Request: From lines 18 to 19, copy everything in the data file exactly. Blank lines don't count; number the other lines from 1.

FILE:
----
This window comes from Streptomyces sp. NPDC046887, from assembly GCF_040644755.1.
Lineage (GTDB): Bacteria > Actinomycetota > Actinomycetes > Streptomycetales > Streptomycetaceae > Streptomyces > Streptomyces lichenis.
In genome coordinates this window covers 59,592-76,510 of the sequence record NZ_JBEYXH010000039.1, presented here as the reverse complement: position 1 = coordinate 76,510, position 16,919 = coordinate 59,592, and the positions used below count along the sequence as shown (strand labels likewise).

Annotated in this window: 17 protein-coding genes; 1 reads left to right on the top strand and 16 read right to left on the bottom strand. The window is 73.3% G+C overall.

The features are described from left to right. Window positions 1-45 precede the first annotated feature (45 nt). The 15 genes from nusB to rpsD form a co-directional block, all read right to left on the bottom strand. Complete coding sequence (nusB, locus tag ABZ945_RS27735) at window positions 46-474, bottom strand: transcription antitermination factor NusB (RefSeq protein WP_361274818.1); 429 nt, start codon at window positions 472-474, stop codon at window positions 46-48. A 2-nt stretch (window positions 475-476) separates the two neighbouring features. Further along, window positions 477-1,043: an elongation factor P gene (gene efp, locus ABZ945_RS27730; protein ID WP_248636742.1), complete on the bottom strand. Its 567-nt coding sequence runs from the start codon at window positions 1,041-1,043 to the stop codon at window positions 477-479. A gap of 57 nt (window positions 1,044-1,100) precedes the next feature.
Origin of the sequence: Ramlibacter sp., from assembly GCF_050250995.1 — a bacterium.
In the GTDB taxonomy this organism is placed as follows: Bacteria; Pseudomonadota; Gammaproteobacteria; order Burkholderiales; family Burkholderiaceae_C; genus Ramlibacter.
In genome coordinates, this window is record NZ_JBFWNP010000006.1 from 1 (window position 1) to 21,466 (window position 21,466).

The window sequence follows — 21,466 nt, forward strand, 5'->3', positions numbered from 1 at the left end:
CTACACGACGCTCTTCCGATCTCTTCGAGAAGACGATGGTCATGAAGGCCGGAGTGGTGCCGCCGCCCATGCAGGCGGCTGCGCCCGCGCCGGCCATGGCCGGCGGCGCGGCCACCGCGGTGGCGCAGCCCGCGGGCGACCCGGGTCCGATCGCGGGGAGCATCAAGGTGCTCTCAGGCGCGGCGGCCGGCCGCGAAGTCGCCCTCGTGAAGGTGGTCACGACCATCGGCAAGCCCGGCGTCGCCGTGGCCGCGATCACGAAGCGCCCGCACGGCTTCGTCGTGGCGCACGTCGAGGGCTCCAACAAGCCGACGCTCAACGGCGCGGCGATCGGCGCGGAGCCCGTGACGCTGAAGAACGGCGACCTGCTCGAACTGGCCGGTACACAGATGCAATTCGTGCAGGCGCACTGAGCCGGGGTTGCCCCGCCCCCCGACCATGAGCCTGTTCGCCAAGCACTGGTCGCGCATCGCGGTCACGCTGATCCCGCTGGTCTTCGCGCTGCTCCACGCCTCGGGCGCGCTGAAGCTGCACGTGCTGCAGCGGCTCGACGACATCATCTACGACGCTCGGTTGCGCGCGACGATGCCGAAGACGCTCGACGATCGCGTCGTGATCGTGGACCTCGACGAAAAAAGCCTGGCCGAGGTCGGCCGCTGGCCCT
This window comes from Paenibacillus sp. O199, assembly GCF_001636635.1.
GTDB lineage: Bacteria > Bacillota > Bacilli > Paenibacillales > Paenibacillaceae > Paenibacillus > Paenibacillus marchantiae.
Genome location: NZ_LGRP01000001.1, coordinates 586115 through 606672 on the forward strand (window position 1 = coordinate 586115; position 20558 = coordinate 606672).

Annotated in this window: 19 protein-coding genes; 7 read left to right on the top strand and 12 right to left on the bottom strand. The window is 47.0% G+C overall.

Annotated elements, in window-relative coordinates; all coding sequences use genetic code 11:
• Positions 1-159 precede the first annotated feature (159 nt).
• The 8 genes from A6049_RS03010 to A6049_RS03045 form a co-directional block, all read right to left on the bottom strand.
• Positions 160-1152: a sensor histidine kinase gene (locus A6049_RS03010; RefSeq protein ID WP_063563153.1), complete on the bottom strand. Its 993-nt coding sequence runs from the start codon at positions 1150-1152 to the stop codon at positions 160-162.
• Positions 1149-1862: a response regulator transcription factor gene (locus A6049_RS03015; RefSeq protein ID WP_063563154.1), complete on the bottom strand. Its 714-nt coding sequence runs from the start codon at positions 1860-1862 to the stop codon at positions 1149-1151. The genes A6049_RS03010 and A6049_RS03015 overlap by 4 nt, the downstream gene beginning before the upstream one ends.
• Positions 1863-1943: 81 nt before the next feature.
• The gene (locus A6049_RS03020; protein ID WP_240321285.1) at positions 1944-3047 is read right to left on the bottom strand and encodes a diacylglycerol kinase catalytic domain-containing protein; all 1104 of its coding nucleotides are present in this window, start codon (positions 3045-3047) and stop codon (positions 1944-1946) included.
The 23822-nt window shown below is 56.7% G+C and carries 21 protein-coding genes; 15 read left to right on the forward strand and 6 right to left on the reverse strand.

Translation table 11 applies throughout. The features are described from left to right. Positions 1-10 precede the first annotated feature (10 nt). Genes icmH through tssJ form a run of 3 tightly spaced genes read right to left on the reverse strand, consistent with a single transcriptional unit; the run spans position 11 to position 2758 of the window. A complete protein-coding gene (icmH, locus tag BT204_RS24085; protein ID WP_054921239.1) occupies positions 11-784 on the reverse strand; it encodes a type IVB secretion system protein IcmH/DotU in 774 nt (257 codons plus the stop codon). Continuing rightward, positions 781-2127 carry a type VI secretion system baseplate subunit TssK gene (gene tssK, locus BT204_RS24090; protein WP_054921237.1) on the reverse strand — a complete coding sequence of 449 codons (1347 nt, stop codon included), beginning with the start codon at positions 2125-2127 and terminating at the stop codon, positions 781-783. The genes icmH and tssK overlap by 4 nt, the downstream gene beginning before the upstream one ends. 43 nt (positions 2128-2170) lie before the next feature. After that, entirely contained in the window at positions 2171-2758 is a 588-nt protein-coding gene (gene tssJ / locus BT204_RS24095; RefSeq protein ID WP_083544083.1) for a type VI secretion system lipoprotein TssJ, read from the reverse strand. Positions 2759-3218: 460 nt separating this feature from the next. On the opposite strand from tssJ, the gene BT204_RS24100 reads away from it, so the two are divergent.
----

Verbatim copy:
• Positions 160-1152: a sensor histidine kinase gene (locus A6049_RS03010; RefSeq protein ID WP_063563153.1), complete on the bottom strand. Its 993-nt coding sequence runs from the start codon at positions 1150-1152 to the stop codon at positions 160-162.
• Positions 1149-1862: a response regulator transcription factor gene (locus A6049_RS03015; RefSeq protein ID WP_063563154.1), complete on the bottom strand. Its 714-nt coding sequence runs from the start codon at positions 1860-1862 to the stop codon at positions 1149-1151. The genes A6049_RS03010 and A6049_RS03015 overlap by 4 nt, the downstream gene beginning before the upstream one ends.